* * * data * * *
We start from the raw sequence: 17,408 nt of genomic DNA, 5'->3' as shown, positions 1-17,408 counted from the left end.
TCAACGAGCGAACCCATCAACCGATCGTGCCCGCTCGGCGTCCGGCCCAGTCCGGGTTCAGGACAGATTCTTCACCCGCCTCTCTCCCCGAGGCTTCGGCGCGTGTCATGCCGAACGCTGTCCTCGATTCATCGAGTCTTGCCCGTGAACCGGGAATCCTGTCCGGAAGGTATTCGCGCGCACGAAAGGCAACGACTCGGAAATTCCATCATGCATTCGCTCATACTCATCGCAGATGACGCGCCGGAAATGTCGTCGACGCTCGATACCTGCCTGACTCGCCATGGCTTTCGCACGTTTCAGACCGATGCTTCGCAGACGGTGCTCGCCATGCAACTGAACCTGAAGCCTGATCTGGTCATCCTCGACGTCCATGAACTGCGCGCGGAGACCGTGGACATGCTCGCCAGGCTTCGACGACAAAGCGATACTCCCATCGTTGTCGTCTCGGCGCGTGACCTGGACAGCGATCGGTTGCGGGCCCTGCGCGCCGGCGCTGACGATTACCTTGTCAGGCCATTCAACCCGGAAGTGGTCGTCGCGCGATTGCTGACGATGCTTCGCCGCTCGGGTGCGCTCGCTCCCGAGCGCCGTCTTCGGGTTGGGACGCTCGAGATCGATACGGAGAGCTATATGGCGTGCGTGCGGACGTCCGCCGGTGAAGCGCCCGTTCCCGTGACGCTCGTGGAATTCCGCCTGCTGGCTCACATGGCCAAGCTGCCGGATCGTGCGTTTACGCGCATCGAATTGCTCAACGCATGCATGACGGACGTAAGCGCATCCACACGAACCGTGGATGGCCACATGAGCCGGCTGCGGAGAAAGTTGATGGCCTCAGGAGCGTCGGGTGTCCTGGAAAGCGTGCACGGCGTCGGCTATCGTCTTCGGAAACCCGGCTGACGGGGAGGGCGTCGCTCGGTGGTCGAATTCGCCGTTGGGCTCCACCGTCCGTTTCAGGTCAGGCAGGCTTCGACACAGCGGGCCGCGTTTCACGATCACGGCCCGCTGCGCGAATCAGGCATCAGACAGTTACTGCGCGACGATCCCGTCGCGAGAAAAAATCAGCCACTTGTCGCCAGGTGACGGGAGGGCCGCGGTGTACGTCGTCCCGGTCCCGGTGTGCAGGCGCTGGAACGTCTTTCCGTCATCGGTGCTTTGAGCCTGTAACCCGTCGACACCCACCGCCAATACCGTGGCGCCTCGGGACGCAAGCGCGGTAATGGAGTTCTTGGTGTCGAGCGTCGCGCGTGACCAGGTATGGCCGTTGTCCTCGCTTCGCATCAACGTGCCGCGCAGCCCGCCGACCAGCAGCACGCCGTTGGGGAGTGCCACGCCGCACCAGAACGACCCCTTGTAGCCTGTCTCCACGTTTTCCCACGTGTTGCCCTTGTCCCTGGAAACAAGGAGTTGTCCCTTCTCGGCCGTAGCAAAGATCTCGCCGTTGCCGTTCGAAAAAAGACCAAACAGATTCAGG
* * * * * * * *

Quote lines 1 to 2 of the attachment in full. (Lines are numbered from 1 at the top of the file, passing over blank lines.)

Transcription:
We start from the raw sequence: 17,408 nt of genomic DNA, 5'->3' as shown, positions 1-17,408 counted from the left end.
TCAACGAGCGAACCCATCAACCGATCGTGCCCGCTCGGCGTCCGGCCCAGTCCGGGTTCAGGACAGATTCTTCACCCGCCTCTCTCCCCGAGGCTTCGGCGCGTGTCATGCCGAACGCTGTCCTCGATTCATCGAGTCTTGCCCGTGAACCGGGAATCCTGTCCGGAAGGTATTCGCGCGCACGAAAGGCAACGACTCGGAAATTCCATCATGCATTCGCTCATACTCATCGCAGATGACGCGCCGGAAATGTCGTCGACGCTCGATACCTGCCTGACTCGCCATGGCTTTCGCACGTTTCAGACCGATGCTTCGCAGACGGTGCTCGCCATGCAACTGAACCTGAAGCCTGATCTGGTCATCCTCGACGTCCATGAACTGCGCGCGGAGACCGTGGACATGCTCGCCAGGCTTCGACGACAAAGCGATACTCCCATCGTTGTCGTCTCGGCGCGTGACCTGGACAGCGATCGGTTGCGGGCCCTGCGCGCCGGCGCTGACGATTACCTTGTCAGGCCATTCAACCCGGAAGTGGTCGTCGCGCGATTGCTGACGATGCTTCGCCGCTCGGGTGCGCTCGCTCCCGAGCGCCGTCTTCGGGTTGGGACGCTCGAGATCGATACGGAGAGCTATATGGCGTGCGTGCGGACGTCCGCCGGTGAAGCGCCCGTTCCCGTGACGCTCGTGGAATTCCGCCTGCTGGCTCACATGGCCAAGCTGCCGGATCGTGCGTTTACGCGCATCGAATTGCTCAACGCATGCATGACGGACGTAAGCGCATCCACACGAACCGTGGATGGCCACATGAGCCGGCTGCGGAGAAAGTTGATGGCCTCAGGAGCGTCGGGTGTCCTGGAAAGCGTGCACGGCGTCGGCTATCGTCTTCGGAAACCCGGCTGACGGGGAGGGCGTCGCTCGGTGGTCGAATTCGCCGTTGGGCTCCACCGTCCGTTTCAGGTCAGGCAGGCTTCGACACAGCGGGCCGCGTTTCACGATCACGGCCCGCTGCGCGAATCAGGCATCAGACAGTTACTGCGCGACGATCCCGTCGCGAGAAAAAATCAGCCACTTGTCGCCAGGTGACGGGAGGGCCGCGGTGTACGTCGTCCCGGTCCCGGTGTGCAGGCGCTGGAACGTCTTTCCGTCATCGGTGCTTTGAGCCTGTAACCCGTCGACACCCACCGCCAATACCGTGGCGCCTCGGGACGCAAGCGCGGTAATGGAGTTCTTGGTGTCGAGCGTCGCGCGTGACCAGGTATGGCCGTTGTCCTCGCTTCGCATCAACGTGCCGCGCAGCCCGCCGACCAGCAGCACGCCGTTGGGGAGTGCCACGCCGCACCAGAACGACCCCTTGTAGCCTGTCTCCACGTTTTCCCACGTGTTGCCCTTGTCCCTGGAAACAAGGAGTTGTCCCTTCTCGGCCGTAGCAAAGATCTCGCCGTTGCCGTTCGAAAAAAGACCAAACAGATTCAGG